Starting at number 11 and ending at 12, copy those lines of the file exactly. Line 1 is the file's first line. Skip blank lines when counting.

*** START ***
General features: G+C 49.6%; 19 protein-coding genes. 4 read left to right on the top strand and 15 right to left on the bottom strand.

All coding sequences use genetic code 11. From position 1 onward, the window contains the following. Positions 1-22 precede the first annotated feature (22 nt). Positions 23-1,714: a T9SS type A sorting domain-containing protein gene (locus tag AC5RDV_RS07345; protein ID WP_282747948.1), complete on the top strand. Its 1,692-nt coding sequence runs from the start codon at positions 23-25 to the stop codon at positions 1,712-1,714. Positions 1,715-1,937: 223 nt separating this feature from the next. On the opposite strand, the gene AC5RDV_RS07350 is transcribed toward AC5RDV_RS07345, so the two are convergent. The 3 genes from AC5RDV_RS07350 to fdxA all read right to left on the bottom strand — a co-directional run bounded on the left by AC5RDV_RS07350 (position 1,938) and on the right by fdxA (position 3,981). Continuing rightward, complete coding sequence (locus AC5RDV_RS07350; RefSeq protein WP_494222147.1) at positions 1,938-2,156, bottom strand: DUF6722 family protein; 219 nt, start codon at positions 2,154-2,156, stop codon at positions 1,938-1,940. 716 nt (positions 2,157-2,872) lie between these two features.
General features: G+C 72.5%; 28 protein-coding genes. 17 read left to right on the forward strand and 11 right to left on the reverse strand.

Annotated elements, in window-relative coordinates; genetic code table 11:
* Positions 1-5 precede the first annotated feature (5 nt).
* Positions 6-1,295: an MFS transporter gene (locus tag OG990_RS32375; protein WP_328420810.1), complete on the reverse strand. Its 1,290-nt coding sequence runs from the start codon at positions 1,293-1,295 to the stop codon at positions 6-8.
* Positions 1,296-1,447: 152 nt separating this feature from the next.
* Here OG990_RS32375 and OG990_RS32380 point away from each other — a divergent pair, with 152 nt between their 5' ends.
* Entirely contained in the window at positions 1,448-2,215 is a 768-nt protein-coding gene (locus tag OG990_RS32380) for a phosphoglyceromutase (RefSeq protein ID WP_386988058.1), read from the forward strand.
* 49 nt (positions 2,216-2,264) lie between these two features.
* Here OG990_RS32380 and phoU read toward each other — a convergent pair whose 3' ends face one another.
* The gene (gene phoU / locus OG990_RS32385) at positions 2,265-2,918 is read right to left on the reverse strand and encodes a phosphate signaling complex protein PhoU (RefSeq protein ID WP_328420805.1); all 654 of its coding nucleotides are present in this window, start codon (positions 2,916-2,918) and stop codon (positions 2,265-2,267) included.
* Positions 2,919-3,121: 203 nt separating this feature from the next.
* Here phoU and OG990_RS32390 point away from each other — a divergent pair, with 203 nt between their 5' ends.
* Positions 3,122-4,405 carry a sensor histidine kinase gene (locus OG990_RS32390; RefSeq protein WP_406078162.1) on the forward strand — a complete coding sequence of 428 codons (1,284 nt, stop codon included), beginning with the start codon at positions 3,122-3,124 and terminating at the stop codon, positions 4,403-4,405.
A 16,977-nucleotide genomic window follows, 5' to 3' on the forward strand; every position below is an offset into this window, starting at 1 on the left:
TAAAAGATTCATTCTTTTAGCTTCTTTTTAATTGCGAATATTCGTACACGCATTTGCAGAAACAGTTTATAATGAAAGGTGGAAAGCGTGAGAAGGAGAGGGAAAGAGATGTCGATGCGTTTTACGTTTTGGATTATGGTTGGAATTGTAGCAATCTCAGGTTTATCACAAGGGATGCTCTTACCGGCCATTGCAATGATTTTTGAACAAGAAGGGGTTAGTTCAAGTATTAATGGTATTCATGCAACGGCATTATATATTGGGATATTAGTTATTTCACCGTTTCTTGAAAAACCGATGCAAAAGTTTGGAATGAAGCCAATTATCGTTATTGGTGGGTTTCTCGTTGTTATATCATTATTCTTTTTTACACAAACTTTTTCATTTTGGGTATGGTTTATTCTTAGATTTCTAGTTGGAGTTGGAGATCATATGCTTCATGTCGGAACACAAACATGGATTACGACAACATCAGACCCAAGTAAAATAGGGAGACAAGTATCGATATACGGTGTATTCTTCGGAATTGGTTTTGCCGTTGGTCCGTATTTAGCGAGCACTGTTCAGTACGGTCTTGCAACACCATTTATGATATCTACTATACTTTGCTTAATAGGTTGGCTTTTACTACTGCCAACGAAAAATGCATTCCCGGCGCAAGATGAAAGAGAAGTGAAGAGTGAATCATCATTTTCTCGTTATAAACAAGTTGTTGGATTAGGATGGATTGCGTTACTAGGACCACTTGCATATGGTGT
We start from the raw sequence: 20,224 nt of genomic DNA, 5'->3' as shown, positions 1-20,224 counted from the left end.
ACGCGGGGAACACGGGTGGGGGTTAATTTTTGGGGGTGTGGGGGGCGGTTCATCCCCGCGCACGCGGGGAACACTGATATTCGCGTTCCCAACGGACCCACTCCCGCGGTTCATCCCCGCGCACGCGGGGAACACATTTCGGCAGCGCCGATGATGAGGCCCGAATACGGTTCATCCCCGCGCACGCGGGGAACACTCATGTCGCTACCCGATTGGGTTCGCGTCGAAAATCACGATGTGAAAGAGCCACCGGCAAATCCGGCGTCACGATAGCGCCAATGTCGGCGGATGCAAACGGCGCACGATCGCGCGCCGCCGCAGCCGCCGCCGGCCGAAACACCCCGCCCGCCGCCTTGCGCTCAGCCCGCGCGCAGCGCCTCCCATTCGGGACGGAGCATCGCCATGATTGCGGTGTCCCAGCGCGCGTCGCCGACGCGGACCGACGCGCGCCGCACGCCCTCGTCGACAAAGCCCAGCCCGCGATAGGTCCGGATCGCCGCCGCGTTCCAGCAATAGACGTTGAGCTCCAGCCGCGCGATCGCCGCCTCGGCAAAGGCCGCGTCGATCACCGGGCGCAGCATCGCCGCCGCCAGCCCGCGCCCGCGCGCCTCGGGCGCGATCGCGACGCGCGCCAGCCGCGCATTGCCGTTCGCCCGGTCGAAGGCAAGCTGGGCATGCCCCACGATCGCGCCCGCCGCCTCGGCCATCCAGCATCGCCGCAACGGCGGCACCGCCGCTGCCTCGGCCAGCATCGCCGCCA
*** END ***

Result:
* Here OG990_RS32380 and phoU read toward each other — a convergent pair whose 3' ends face one another.
* The gene (gene phoU / locus OG990_RS32385) at positions 2,265-2,918 is read right to left on the reverse strand and encodes a phosphate signaling complex protein PhoU (RefSeq protein ID WP_328420805.1); all 654 of its coding nucleotides are present in this window, start codon (positions 2,916-2,918) and stop codon (positions 2,265-2,267) included.